DETROIT -- Teen drivers admit that they're prone to text messaging, talking on cell phones and hauling their friends around in the car.
A joint survey conducted by AAA and Seventeen magazine of 1,000 teens in April showed young drivers engage in risky behavior behind the wheel, prompting safety advocates to call for parents to be more aware of what their kids are doing when they leave with the car keys.
On average, 10 teens die every day in vehicles driven by themselves or other teens. Fatal accidents for 16- and 17-year-old drivers jump 20 percent in July and August, making them the deadliest months for teen drivers.
"School is out, and teens aren't just driving from school to home to work," says Ann Shoket, editor of Seventeen. "There are road trips, parties, more social activities. Their parents might loosen up on where and when they can drive for the summer because they just want to get the teens out of their hair for some time."
The survey showed 61 percent of teens admitting to risky driving habits. Of that 61 percent:
· Nearly 50 percent said they text message while driving, and 51 percent talk on cell phones.
· 58 percent say they drive with their friends in the car even though having other teens in a car can dramatically increase the likelihood of an accident.
· 40 percent say they speed.
· 11 percent say they drink or use drugs before driving despite years of attempts to educate teens about the dangers of drinking or using drugs and driving.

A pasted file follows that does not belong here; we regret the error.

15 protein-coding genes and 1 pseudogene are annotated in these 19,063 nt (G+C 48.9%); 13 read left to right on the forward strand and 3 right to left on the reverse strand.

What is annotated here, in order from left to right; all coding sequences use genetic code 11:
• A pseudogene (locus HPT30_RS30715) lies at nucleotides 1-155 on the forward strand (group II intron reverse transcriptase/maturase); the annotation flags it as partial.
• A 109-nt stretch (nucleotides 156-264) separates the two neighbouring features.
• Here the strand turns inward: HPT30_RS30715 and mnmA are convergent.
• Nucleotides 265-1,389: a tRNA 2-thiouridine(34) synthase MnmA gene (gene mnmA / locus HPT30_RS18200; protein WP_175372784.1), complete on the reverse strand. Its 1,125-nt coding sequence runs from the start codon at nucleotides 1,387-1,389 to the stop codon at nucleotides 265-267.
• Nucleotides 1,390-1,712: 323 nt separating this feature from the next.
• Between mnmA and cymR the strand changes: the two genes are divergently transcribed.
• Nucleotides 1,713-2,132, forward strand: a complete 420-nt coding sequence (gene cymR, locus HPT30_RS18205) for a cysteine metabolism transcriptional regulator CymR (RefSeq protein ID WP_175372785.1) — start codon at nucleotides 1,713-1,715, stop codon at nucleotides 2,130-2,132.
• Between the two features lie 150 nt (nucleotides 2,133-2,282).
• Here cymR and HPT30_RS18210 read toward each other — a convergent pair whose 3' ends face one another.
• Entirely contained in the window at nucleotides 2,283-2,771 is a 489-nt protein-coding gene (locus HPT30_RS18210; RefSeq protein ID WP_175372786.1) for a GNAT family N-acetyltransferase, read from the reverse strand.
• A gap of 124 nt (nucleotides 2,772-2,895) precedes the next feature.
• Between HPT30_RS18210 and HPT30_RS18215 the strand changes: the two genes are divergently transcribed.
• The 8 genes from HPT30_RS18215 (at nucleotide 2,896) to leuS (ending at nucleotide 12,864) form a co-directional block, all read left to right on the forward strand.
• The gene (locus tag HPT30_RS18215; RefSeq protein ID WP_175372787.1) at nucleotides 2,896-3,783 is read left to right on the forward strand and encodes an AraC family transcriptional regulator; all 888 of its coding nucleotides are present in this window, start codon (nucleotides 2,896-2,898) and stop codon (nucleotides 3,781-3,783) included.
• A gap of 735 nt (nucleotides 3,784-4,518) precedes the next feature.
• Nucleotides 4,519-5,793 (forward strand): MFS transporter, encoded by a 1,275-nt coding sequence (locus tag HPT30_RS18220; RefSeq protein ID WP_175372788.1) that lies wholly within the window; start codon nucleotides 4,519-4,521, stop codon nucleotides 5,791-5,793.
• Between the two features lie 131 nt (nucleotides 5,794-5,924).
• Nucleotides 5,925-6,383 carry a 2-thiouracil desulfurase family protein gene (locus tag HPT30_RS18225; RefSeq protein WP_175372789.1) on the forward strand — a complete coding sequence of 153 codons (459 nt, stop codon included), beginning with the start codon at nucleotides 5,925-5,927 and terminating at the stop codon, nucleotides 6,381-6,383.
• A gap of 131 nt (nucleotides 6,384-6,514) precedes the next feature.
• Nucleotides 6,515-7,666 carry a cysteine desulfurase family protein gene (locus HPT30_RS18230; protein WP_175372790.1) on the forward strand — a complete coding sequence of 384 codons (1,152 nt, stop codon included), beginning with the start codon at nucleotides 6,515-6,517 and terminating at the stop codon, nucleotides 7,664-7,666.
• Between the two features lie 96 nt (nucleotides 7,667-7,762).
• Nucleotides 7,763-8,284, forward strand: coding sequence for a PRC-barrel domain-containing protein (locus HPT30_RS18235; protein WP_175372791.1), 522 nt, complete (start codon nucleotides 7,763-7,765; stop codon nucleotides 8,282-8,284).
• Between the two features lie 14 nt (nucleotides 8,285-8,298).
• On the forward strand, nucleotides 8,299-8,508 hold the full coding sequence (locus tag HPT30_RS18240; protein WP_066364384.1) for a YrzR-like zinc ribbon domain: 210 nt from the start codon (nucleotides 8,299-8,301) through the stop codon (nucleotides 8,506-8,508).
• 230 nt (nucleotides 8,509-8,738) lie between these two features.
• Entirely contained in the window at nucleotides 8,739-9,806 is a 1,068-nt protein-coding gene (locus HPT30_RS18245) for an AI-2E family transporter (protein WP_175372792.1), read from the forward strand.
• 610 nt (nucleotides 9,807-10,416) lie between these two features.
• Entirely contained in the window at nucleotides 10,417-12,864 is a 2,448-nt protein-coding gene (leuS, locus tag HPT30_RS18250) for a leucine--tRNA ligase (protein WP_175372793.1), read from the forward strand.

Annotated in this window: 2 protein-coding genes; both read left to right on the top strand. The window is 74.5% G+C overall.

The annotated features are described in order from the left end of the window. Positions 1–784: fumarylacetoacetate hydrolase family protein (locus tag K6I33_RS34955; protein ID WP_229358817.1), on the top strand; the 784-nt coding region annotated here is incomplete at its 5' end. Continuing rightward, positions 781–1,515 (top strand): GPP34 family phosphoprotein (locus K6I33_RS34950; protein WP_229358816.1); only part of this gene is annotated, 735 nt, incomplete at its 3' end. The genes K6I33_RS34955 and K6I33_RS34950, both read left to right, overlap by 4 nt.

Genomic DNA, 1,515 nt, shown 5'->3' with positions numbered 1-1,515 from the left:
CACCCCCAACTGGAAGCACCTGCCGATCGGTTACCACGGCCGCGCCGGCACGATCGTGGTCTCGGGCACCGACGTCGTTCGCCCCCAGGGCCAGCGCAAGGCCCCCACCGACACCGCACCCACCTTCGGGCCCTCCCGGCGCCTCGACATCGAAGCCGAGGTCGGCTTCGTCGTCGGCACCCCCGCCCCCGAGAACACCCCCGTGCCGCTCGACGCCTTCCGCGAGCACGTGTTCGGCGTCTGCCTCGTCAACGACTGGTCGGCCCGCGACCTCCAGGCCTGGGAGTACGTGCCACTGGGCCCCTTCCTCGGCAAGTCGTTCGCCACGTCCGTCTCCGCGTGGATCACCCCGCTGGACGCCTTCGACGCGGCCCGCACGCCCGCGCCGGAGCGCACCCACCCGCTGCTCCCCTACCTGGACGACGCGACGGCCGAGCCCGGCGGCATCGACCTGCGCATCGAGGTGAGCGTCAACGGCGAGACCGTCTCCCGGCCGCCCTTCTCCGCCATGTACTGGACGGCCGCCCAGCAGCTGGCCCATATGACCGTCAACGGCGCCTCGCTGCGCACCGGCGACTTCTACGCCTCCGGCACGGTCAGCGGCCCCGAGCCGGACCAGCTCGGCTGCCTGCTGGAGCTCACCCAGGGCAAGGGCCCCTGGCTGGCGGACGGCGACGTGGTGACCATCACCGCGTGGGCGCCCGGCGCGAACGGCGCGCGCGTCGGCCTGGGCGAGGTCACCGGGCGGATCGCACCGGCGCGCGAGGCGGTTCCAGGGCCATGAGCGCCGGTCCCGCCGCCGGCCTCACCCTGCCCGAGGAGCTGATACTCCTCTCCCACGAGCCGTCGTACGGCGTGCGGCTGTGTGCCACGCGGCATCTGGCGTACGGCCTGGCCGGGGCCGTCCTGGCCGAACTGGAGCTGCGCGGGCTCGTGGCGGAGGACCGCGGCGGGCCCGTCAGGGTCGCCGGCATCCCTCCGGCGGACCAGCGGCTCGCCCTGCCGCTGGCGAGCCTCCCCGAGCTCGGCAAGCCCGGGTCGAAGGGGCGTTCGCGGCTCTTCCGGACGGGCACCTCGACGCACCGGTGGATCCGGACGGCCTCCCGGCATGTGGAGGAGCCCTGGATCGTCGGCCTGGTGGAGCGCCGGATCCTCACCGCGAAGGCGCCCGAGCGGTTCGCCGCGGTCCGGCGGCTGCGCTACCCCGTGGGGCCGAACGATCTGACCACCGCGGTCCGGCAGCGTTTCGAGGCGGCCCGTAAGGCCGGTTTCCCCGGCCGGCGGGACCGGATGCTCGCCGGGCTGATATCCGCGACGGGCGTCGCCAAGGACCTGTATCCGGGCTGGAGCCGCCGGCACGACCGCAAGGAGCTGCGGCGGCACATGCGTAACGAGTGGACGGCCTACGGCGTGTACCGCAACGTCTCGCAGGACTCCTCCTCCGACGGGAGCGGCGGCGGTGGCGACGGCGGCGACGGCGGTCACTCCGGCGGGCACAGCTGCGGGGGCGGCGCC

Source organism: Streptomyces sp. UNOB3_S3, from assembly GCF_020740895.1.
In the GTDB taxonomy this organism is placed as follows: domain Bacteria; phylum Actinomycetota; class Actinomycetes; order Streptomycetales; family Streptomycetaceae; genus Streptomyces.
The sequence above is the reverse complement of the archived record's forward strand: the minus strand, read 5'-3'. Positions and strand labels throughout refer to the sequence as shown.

Shoket isn't surprised so many teens think they can multitask while driving. Adults engage in the some of the same behaviors. But pairing teen driver inexperience with unnecessary distractions can be lethal.
Parents need to step in and enforce rules prohibiting texting, changing the radio station and driving with friends, Shoket says.
"We feel so capable at multitasking," she says. "But when it comes to driving, you can only be single-tasking."
The data don't surprise Barbara Harsha, executive director of the Governors Highway Safety Association, either.
A few weeks ago, the GHSA held a teen safe-driving camp with Ford Motor, and Harsha says she was shocked to hear of a teenage participant who took time out of her lesson to re-apply her blush -- while driving.
"Young kids just don't realize what's involved in driving and what the risks are if you don't concentrate," Harsha says. "The AAA survey shows just what risky behaviors young drivers are involved in, and the need for close parental supervision, especially in the first six months."